>> PATRICK HISELIUS: It's the Telecoms industry dialogue and you can get the home page from me afterwards.  Operators present in Latin America, if I'm right it's Milicon and Telefonica and AT&T are all members of the Telecoms industry dialogue.  And when it comes to questions direct to Milicon or any of the other companies I would have to refer to them.  Thanks.

>> LUCY: Thank you.  I just thought of another question from what Adnan was saying earlier about encryption.  With encrypted traffic, good that impact how states can practice direct access?  Does that have anything to do with it at all or not?

>> COLLIN ANDERSON: Oh, I'm answering that?

>> LUCY: Yeah.  You're our techy.

>> COLLIN ANDERSON: Oh, I'm the token techy.  Well, there's multiple places are encryption can happen.  Encryption happens, for example, on the cellular network between the phone and the tower, that's irrelevant because ultimately the telecommunications company has full access to the traffic.  End‑to‑end encryption is the safest way to predict content, certainly.  It allows for less visibility into the traffic, less intermediaries that might be subject with subpoena, so ultimately it is highly beneficial to encourage using encryption at all times, not just when you think you're being surveilled.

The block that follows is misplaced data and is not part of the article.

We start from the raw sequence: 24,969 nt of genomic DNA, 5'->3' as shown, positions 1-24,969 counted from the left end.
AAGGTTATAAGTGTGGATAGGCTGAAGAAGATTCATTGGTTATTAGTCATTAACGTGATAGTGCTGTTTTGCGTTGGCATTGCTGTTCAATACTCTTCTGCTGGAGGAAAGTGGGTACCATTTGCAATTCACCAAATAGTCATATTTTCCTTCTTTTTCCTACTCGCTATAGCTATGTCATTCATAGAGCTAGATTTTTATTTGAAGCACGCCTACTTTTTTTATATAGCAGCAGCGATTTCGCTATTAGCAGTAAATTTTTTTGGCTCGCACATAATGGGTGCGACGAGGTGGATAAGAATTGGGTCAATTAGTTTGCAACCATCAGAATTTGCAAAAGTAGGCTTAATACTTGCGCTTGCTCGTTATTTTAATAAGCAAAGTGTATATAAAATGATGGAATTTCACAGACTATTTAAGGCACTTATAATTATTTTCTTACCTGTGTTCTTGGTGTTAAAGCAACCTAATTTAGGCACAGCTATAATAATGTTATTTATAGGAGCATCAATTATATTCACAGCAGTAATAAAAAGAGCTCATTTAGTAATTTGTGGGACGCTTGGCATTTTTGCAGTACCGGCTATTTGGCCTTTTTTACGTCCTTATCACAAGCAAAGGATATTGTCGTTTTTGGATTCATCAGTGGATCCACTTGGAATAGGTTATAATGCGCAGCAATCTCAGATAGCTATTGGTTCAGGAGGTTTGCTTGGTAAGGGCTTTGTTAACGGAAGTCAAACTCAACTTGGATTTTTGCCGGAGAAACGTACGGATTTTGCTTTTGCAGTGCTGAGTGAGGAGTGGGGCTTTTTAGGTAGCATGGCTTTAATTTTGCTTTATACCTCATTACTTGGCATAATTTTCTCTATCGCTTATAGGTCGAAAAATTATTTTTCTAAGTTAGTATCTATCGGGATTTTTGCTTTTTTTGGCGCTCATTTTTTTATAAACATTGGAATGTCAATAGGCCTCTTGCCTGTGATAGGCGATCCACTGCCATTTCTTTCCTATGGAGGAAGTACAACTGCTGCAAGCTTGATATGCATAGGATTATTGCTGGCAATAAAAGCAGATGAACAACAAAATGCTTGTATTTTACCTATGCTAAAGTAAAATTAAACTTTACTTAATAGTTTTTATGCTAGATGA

>> ADNAN CHAUDHRI: But you would still get metadata if not content.

>> COLLIN ANDERSON: Here, you talk.

>> LUCY: Okay.  Any more questions from the floor?  Is there anything else anyone would like to add?  Carolina?  Closing thoughts.  The

>> CAROLINA BOTERO: I would just like to add that there is the issue of transparency and how to reach to more countries is very important in international sphere because we're all assuming also that we are using the same language whereas in Latin America o or at least in Columbia what we found is that whenever we talk to countries about transparency, they think immediately on corruption because it has been the way that they have been approached.  So, even if they are not only local but also regional and international, it's been hard to put them in the page of thinking on transparency.  They are not ‑‑ they just think we're complying with the law and there's nothing to do with telling the others what we're doing and it's very hard to explain and the responsibilities they have on decisions towards Human Rights.